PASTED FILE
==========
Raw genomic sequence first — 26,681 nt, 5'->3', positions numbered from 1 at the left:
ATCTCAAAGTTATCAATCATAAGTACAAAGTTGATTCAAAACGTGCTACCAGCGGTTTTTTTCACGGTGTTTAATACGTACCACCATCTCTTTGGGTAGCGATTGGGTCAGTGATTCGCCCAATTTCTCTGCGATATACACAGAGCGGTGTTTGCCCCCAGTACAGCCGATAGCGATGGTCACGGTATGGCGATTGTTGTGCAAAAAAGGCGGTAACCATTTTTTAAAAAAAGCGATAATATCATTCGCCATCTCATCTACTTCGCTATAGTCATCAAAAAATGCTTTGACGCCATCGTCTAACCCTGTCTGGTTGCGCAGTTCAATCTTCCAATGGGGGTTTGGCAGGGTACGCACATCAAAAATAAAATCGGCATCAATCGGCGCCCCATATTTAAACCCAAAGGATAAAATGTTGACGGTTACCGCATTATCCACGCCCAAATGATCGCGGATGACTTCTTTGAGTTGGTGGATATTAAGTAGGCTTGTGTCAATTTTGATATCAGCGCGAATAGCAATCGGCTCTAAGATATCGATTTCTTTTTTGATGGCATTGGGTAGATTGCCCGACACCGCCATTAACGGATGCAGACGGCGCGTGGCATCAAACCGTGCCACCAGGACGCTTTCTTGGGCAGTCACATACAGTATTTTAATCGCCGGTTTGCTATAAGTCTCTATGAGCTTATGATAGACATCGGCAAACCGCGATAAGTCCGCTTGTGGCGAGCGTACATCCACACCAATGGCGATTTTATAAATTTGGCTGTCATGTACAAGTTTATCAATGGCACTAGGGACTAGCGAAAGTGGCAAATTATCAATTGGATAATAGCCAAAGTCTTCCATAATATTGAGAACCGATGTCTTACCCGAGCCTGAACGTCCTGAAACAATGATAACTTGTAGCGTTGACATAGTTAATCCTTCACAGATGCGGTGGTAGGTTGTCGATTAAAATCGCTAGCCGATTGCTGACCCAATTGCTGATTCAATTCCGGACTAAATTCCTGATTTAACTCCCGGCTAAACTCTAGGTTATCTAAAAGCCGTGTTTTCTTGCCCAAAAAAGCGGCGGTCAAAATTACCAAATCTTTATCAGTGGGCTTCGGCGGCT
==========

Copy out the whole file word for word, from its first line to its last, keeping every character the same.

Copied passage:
Raw genomic sequence first — 26,681 nt, 5'->3', positions numbered from 1 at the left:
ATCTCAAAGTTATCAATCATAAGTACAAAGTTGATTCAAAACGTGCTACCAGCGGTTTTTTTCACGGTGTTTAATACGTACCACCATCTCTTTGGGTAGCGATTGGGTCAGTGATTCGCCCAATTTCTCTGCGATATACACAGAGCGGTGTTTGCCCCCAGTACAGCCGATAGCGATGGTCACGGTATGGCGATTGTTGTGCAAAAAAGGCGGTAACCATTTTTTAAAAAAAGCGATAATATCATTCGCCATCTCATCTACTTCGCTATAGTCATCAAAAAATGCTTTGACGCCATCGTCTAACCCTGTCTGGTTGCGCAGTTCAATCTTCCAATGGGGGTTTGGCAGGGTACGCACATCAAAAATAAAATCGGCATCAATCGGCGCCCCATATTTAAACCCAAAGGATAAAATGTTGACGGTTACCGCATTATCCACGCCCAAATGATCGCGGATGACTTCTTTGAGTTGGTGGATATTAAGTAGGCTTGTGTCAATTTTGATATCAGCGCGAATAGCAATCGGCTCTAAGATATCGATTTCTTTTTTGATGGCATTGGGTAGATTGCCCGACACCGCCATTAACGGATGCAGACGGCGCGTGGCATCAAACCGTGCCACCAGGACGCTTTCTTGGGCAGTCACATACAGTATTTTAATCGCCGGTTTGCTATAAGTCTCTATGAGCTTATGATAGACATCGGCAAACCGCGATAAGTCCGCTTGTGGCGAGCGTACATCCACACCAATGGCGATTTTATAAATTTGGCTGTCATGTACAAGTTTATCAATGGCACTAGGGACTAGCGAAAGTGGCAAATTATCAATTGGATAATAGCCAAAGTCTTCCATAATATTGAGAACCGATGTCTTACCCGAGCCTGAACGTCCTGAAACAATGATAACTTGTAGCGTTGACATAGTTAATCCTTCACAGATGCGGTGGTAGGTTGTCGATTAAAATCGCTAGCCGATTGCTGACCCAATTGCTGATTCAATTCCGGACTAAATTCCTGATTTAACTCCCGGCTAAACTCTAGGTTATCTAAAAGCCGTGTTTTCTTGCCCAAAAAAGCGGCGGTCAAAATTACCAAATCTTTATCAGTGGGCTTCGGCGGCT